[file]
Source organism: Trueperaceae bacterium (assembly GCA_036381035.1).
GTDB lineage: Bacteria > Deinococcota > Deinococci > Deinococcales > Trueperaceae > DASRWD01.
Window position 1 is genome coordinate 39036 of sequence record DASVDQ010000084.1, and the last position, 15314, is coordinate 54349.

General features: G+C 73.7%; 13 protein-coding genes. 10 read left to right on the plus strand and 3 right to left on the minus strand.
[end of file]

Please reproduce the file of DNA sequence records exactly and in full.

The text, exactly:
Source organism: Trueperaceae bacterium (assembly GCA_036381035.1).
GTDB lineage: Bacteria > Deinococcota > Deinococci > Deinococcales > Trueperaceae > DASRWD01.
Window position 1 is genome coordinate 39036 of sequence record DASVDQ010000084.1, and the last position, 15314, is coordinate 54349.

General features: G+C 73.7%; 13 protein-coding genes. 10 read left to right on the plus strand and 3 right to left on the minus strand.